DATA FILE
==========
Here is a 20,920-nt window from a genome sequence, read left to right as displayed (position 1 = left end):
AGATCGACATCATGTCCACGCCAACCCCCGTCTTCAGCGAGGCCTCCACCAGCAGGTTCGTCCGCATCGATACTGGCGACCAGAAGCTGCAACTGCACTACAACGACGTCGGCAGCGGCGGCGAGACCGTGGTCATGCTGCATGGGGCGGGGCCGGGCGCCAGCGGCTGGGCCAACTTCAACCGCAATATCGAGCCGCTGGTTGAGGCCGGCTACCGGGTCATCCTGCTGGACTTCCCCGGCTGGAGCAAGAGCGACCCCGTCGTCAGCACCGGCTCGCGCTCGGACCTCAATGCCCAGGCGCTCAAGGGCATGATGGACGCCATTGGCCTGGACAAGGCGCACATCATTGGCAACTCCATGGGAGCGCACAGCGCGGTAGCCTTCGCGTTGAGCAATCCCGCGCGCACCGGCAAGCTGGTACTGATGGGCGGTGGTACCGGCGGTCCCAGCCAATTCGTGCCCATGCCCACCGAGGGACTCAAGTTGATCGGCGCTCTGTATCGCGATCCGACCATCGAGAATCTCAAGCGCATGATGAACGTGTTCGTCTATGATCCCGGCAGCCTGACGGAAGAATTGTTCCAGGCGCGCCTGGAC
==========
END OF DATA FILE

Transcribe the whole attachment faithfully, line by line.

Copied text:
Here is a 20,920-nt window from a genome sequence, read left to right as displayed (position 1 = left end):
AGATCGACATCATGTCCACGCCAACCCCCGTCTTCAGCGAGGCCTCCACCAGCAGGTTCGTCCGCATCGATACTGGCGACCAGAAGCTGCAACTGCACTACAACGACGTCGGCAGCGGCGGCGAGACCGTGGTCATGCTGCATGGGGCGGGGCCGGGCGCCAGCGGCTGGGCCAACTTCAACCGCAATATCGAGCCGCTGGTTGAGGCCGGCTACCGGGTCATCCTGCTGGACTTCCCCGGCTGGAGCAAGAGCGACCCCGTCGTCAGCACCGGCTCGCGCTCGGACCTCAATGCCCAGGCGCTCAAGGGCATGATGGACGCCATTGGCCTGGACAAGGCGCACATCATTGGCAACTCCATGGGAGCGCACAGCGCGGTAGCCTTCGCGTTGAGCAATCCCGCGCGCACCGGCAAGCTGGTACTGATGGGCGGTGGTACCGGCGGTCCCAGCCAATTCGTGCCCATGCCCACCGAGGGACTCAAGTTGATCGGCGCTCTGTATCGCGATCCGACCATCGAGAATCTCAAGCGCATGATGAACGTGTTCGTCTATGATCCCGGCAGCCTGACGGAAGAATTGTTCCAGGCGCGCCTGGAC